A journey on the legendary Pamir Highway to Kyzylart Pass
Kyzylart Pass is an international high mountain pass located on the Tajikistan-Kyrgyzstan border, at an elevation of 4.292m (14,081ft) above the sea level.
Navigating the Kyzyl-Art Pass
It's renowned as one of the world's highest border crossings and is a significant segment of the M41, also known as the Pamir Highway. The road leading to the summit, called Kyzyl Art, is predominantly unpaved and quite rugged, lacking bridges, which necessitates crossing small creeks. Due to heavy winter snowfall, the pass is often closed during the winter months.
The Challenging Route: From Sary-Tash to Murghab
Spanning 223 km (138 miles) in a north-south direction, this road connects Sary-Tash, a village in Kyrgyzstan's Alay Valley in the Osh Region, to Murghab, the capital of Tajikistan's Murghob District in the Gorno-Badakhshan Autonomous Region. Sary Tash provides essential amenities such as a gas station, shops, and restaurants, making it a convenient stop for travelers looking to rest or spend the night. The road to the pass is characterized by steep, rugged terrain and traverses remote areas, demanding thorough preparation due to its unique location, significant elevation gain, and challenging conditions.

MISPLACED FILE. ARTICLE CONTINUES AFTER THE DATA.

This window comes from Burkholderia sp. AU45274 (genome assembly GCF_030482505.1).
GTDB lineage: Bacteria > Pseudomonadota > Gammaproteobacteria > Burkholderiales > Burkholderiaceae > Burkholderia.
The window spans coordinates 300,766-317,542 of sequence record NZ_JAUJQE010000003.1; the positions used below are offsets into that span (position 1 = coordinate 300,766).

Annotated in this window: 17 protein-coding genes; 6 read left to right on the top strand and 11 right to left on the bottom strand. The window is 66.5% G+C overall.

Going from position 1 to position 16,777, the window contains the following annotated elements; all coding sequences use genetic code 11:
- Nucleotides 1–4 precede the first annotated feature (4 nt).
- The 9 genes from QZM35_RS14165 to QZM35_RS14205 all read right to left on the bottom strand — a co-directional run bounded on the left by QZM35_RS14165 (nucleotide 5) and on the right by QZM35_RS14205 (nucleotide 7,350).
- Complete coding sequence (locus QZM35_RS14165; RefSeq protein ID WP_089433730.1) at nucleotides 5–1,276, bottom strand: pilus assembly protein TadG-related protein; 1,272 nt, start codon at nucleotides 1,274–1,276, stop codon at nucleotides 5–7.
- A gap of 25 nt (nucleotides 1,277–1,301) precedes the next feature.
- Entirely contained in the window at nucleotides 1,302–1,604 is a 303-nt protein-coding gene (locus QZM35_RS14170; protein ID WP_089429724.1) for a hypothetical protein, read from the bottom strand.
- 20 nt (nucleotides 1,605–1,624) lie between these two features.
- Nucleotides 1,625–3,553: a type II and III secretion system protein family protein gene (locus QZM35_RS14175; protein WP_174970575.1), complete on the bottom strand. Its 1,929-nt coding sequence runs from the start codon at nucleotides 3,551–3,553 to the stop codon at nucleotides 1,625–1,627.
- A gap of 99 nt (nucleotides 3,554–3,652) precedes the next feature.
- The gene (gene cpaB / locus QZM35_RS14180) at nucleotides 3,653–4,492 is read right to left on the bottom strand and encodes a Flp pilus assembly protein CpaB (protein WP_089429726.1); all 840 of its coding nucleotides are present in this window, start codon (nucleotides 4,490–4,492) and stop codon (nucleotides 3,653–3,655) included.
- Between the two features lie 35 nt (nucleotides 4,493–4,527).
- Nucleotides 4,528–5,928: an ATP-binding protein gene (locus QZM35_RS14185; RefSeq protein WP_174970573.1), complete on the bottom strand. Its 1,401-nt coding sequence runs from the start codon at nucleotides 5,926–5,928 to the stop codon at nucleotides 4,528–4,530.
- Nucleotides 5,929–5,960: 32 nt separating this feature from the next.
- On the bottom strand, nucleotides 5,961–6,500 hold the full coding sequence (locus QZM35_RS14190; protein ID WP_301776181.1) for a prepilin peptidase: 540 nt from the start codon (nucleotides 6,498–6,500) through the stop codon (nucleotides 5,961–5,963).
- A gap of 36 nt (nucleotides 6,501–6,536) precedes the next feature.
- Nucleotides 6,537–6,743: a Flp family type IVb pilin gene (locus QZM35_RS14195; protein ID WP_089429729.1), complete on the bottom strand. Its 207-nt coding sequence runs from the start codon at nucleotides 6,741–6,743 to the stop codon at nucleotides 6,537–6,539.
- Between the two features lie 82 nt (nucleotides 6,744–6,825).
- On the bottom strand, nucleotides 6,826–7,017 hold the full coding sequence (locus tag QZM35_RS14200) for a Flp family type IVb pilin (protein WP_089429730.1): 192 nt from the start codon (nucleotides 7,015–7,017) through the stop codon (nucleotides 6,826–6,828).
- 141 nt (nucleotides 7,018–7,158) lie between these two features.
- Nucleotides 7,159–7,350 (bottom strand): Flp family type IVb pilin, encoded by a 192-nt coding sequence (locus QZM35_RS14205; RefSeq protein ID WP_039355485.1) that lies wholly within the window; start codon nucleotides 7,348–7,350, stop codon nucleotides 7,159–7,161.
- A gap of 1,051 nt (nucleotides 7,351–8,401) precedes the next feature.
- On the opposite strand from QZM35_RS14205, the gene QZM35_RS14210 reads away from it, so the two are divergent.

Borderline Isolation: Navigating Kyzyl-Art's Frontier Control
The Kyzyl-Art Pass, with a particular focus on Tajik border control, is an isolated location. This 20km stretch of no man's land that separates Kyrgyzstan and Tajikistan presents rocky roads, high-altitude challenges, and awe-inspiring vistas. Organizing transportation across this stretch is crucial to avoid being stranded between the border posts. If you possess the correct visa, there should be no additional fees to the authorities. However, it's important to note that police officers, especially on the Tajikistan side, may resort to scams such as fabricating requirements like health certificates to extort money. Travelers must remain vigilant and exercise caution in these circumstances.